We weren't in as big a hurry this morning since we had 90 miles less to go than yesterday and a time zone change wasn't going to swallow an hour of our available time. Rain was falling as we skipped the full hotel breakfast and hit the road about 7:10 AM. The weather app said it was 64F but felt like 77. That was unusual. I could not remember having left Auburn in the rain ever before.
About a half hour after we started out, the Michigan State Line slipped below us. The V6 engine was working fairly hard against a strong headwind and the transmission decided that sixth gear wasn't a good idea at 65 MPH.
Around 8:15, the rain had let up enough that we could stop at another McDonald's without getting wet. Before we knew it, we were going around Lansing on one of the roughest stretches of highway on the whole trip. We stopped for a bathroom break and fuel stop at the Speedway on Old US 27 in DeWitt before taking US 127 straight north.
Near Alma, we saw several signs advertising "cider slushies". This must have been a local thing because I had never seen anything like this before. If life hands you lemons, make lemonade but if you have cider, slushies sound like a fine idea.
The trip north on US 127 and I-75 was uneventful. The trees were starting to change, which was both pretty and depressing at the same time. Snowmobile billboards told us that we were entering our natural habitat. The wind died down a bit as we crossed the Big Mac (on the steel grating because the paved lane was closed for maintenance as usual).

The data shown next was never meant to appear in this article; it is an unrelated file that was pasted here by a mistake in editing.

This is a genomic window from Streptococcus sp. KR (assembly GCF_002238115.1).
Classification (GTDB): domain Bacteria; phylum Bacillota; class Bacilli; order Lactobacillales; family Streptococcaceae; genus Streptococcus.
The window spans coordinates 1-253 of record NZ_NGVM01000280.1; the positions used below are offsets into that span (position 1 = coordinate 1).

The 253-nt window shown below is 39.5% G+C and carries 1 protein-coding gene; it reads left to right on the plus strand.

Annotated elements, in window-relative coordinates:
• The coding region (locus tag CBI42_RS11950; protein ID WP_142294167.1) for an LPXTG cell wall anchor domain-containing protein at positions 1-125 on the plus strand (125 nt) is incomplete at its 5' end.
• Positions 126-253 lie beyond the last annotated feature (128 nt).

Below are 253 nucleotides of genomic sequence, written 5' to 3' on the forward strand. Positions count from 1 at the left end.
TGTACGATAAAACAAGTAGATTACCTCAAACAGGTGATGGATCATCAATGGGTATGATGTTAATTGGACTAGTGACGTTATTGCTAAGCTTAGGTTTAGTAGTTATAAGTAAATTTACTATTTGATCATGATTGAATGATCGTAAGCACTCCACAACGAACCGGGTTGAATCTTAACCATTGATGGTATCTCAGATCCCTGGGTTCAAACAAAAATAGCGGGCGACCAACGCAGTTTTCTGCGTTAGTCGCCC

The BP station at Indian River was now a Marathon but the door still had Blarney Castle etched into the glass. We got one more Mickey D's lunch to go. After reaching Soo, Michigan at 2:30 PM, we took on the last tank of relatively cheaper US gasoline at the Crist station before the International Bridge to Canada. Amid construction work, we crossed the border line at the middle of the bridge at 2:35 and made our way down to the temporary customs booths. There was no line, and, after only a couple of questions, we were free and clear on Canadian soil by 2:40.
The GPS said we should get home by 7:20 but it still didn't seem to understand 90 KPH zones. I guessed 6:10. We switched our cell phones off and then turned them on again so they could acquire our Canadian provider and then we headed east on Highway 17.
The only thing of real note other than several holdups for construction was a westbound convoy of 1950's vintage cars, most of them towing RV trailers. They were traveling in two's and three's spread out along the north shore. Later Googling revealed precisely nothing about them or their journey.
We arrived home at 6:30 PM. I was more accurate than the GPS once again. The bike was unloaded and parked, the trailer was disconnected and all the luggage was brought in before that electronic guide even said we would be home. Sandy commenced doing laundry right away.
We would be back on the road Friday heading for the Outer Banks (OBX) of North Carolina for a week with our friends Linda and Billy Bob and a whole assortment of people they know. Before then, I had bills to pay and Sandy had a house sale to finalize. But it was sort of good to be home for a short while.
Today's Route (600 Equinox miles):